photo of optical bench with lasers coming through fiber

The ultra-stable optical bench designed by the Max Planck team was used to calibrate the phasemeter for the LISA mission—to picometer-scale precision—via the interference of three laser beams. [Image: D. Penkert/Max Planck Institute for Gravitational Physics]

The LISA mission—an ambitious undertaking, slated for launch in 2034, to measure gravitational waves via a giant, space-based laser interferometer—will need to detect changes of a few picometers, or trillionths of a meter, in the distance between spacecraft millions of kilometers apart. How can one even begin to measure and confirm those kinds of tolerances on planet Earth, to vet the new technology being built for the mission?

Scientists at the Max Planck Institute for Gravitational Physics, Germany, have now built an ultra-stable optical bench that they say could serve as a ground-based testbed to solve part of that verification puzzle (Phys. Rev. Lett., doi: 10.1103/PhysRevLett.122.081104). In three-laser interferometric tests of phase noise, the testbed showed stability at “LISA-like picometer levels,” and the ability to verify equipment at precisions an order of magnitude better than comparable state-of-the-art testbeds. The setup, the team concludes, shows that key parts of the space-based system can be tested in the laboratory on Earth.

2.5-million-km interferometer arms

Like the ground-based detectors LIGO and Virgo, LISA—which stands for Laser Interferometer Space Antenna—will detect gravitational waves by sensing infinitesimal changes in the length of multiple fixed laser beams, as gravitational waves go rumbling by and disturb the fabric of spacetime (see “Gravitational Waves: The Road Ahead,” OPN, May 2018). The mission, led by the European Space Agency (ESA), will consist of three spacecraft, arranged as vertices of an equilateral triangle, with each side of the triangle measuring 2.5 million kilometers. The three spacecraft will sit at the L1 Lagrange point, a gravitationally neutral point between Earth and the sun, around a million kilometers from Earth.

artist image of LISA satellite

Artist’s view of one of the satellites of LISA. [Image: AEI/Milde Marketing/Exozet]

In the LISA setup, ultra-stable, 1064-nm lasers will shine between the vertices of this massive space triangle and bounce off of free-falling, gold-coated test masses in the spacecraft. Changes in the travel-time measurements between the test masses in the different spacecraft, detected by heterodyne interferometry in digital “virtual” Michelson interferometers on the ground, will signal the presence of a gravitational wave.

A previous space-based trial effort, the 2015-2017 LISA Pathfinder mission, has already impressively demonstrated the ability to put free-falling test masses into orbit and measure their relative motion. That success set up the next phase of hardware and technology development for LISA itself.

Picometer-scale sensitivity

Because of its enormous reach, LISA should be able to detect gravitational waves at frequencies between 100 μHz and 1 Hz, a frequency band that’s inaccessible to Earth-based detectors and that could open a window to high-energy events in the “cosmic dark age,” less than 150 million years after the Big Bang. To make those measurements, however, LISA will need to be able to pick up length changes (more precisely, phase changes in the interferometric signal) on the order of picometers in scale. That, in turn, will require a phasemeter that can cancel out laser frequency noise, Doppler shifts and other noise sources to extract the delicate displacement signal in the measured phase change.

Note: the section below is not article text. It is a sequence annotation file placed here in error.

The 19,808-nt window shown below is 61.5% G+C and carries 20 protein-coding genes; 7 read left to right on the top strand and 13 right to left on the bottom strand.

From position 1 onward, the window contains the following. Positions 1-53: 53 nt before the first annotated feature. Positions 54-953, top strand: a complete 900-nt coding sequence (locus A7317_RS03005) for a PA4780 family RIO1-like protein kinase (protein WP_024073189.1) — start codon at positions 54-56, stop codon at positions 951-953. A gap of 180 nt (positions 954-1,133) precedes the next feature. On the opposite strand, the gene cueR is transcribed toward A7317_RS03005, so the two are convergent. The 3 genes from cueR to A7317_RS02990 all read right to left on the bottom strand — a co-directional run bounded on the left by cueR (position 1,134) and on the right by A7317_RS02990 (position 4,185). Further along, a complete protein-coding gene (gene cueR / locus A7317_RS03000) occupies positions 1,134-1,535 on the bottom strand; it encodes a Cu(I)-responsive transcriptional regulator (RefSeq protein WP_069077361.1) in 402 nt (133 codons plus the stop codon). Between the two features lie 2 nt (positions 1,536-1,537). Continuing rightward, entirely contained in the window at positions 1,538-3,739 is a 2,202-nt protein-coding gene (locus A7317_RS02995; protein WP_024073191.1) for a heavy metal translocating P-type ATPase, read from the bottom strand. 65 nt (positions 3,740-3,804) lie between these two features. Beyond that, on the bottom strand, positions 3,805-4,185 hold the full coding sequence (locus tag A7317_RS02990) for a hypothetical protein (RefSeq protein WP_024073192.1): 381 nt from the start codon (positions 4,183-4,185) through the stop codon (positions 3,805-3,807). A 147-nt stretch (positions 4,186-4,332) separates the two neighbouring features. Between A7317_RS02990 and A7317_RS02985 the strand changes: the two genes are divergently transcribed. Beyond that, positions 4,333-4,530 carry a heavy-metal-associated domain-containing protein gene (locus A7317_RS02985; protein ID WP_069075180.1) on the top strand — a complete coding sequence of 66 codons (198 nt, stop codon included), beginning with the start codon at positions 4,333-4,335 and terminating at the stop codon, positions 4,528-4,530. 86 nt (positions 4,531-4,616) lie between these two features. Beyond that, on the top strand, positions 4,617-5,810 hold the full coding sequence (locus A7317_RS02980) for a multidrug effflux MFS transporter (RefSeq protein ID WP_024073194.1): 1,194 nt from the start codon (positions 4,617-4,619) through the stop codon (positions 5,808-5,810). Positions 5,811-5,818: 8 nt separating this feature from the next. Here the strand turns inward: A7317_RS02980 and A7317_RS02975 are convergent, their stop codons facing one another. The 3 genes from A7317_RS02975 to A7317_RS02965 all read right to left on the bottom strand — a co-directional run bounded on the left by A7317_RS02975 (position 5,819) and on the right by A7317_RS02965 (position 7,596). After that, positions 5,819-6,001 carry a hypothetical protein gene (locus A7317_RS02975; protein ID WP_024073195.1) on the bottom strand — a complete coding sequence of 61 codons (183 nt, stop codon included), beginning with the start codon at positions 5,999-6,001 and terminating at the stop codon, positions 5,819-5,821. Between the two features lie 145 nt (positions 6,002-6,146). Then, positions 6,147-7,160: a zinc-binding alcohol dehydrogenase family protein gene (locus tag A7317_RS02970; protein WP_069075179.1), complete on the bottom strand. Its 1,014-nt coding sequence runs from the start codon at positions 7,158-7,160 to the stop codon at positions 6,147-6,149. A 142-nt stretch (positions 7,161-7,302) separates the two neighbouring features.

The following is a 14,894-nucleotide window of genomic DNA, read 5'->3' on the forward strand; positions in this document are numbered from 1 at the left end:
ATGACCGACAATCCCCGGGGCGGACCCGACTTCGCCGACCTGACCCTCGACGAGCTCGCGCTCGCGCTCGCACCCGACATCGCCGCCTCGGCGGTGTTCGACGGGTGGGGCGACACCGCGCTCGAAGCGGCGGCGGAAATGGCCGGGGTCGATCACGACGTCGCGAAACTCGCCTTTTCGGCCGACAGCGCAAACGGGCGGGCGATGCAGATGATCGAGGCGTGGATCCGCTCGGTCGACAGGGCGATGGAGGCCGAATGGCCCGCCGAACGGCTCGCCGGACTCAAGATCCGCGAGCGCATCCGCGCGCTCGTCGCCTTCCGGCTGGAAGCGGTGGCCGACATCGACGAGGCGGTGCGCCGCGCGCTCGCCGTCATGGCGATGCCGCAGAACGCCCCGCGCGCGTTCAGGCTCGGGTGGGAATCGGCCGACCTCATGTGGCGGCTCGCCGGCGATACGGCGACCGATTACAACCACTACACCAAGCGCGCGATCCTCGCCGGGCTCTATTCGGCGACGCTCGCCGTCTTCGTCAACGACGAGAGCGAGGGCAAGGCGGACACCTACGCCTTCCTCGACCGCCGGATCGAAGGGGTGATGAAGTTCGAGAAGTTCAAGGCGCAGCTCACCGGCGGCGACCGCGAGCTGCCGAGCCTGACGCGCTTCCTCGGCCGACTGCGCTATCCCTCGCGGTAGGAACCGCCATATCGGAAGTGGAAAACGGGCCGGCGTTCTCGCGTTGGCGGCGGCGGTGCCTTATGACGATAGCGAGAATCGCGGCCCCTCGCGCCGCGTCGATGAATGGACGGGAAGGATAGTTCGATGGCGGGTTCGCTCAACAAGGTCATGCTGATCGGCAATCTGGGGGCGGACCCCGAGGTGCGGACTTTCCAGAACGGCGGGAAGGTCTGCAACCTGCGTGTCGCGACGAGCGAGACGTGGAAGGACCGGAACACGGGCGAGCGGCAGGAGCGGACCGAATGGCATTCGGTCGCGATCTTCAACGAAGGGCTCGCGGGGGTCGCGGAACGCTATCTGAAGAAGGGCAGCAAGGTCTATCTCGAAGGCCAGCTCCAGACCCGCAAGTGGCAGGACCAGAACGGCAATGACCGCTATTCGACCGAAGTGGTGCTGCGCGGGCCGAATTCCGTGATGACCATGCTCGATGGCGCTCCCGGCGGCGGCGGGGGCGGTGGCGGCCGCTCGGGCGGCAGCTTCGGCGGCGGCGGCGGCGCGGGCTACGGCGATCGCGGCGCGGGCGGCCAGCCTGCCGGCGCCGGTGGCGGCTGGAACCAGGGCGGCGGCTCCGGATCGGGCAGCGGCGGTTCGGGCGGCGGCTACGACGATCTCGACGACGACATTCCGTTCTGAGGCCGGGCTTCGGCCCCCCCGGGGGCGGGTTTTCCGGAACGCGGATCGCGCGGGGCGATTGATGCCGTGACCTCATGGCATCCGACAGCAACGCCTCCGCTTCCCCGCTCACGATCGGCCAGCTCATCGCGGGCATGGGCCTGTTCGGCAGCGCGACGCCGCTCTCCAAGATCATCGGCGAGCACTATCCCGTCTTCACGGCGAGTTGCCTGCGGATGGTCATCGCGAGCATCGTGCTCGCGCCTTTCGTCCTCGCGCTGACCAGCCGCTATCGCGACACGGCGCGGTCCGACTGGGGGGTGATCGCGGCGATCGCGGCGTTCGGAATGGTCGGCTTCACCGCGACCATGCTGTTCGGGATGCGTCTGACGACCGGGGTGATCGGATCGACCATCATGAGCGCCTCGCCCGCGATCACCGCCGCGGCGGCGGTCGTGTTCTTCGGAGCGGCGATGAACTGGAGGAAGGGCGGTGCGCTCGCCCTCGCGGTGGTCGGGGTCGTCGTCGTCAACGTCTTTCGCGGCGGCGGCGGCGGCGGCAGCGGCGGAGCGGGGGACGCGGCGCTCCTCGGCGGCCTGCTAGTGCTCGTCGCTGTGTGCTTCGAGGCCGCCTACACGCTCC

Such a phasemeter is being developed under ESA contract—but how to test it? The Max Planck team, led by Gerhard Heinze, began their effort to answer that question by building an elegant, remarkably stable platform to on which to sit the test. The platform is an optical bench consisting of a thick baseplate made of the Schott glass-ceramic material Zerodur, on which are mounted three fiber injectors to provide the light from three Coherent 1064-nm lasers.

Six wedged beam splitters, arranged in a hexagonal pattern, allow the beams to be configured into three separate interferometer setups; the interferometer signals, in turn, are combined, with digital control loops set up to allow heterodyne beat notes at the 5-to-25-Hz frequency envisioned for LISA. The output beat notes are captured via photoreceivers, consisting of InGaAs photodiodes and amplifiers, that send the beat signal to the phasemeter for interpretation. The whole setup sits in a vacuum chamber at pressures kept below 10 mbar.

Testing the phasemeter

The team tied this setup to the phasemeter being developed for the ESA mission. The researchers found that their optical bench “provides sufficient stability down to LISA-like picometer levels,” and were able to use that precision to conduct benchmark tests of the phasemeter “with LISA-like dynamic range and heterodyne frequencies.” The team believes it can reduce the testbed’s noise, and hence its measurement precision, even further with improved photodetectors.

Even as it stands now, the researchers maintain that their testbed can measure at precisions an order of magnitude better than other, comparable systems, and they believe that it can be extended to measure other key components of LISA metrology. “It’s crucial to understand all the details of the LISA mission precisely and to test them in advance in the laboratory,” team leader Heinzel noted in a press release accompanying the work. “Only in this way can we be sure that the complex mission will work as planned. Once the satellites are in orbit around the sun, we can no longer modify the hardware.”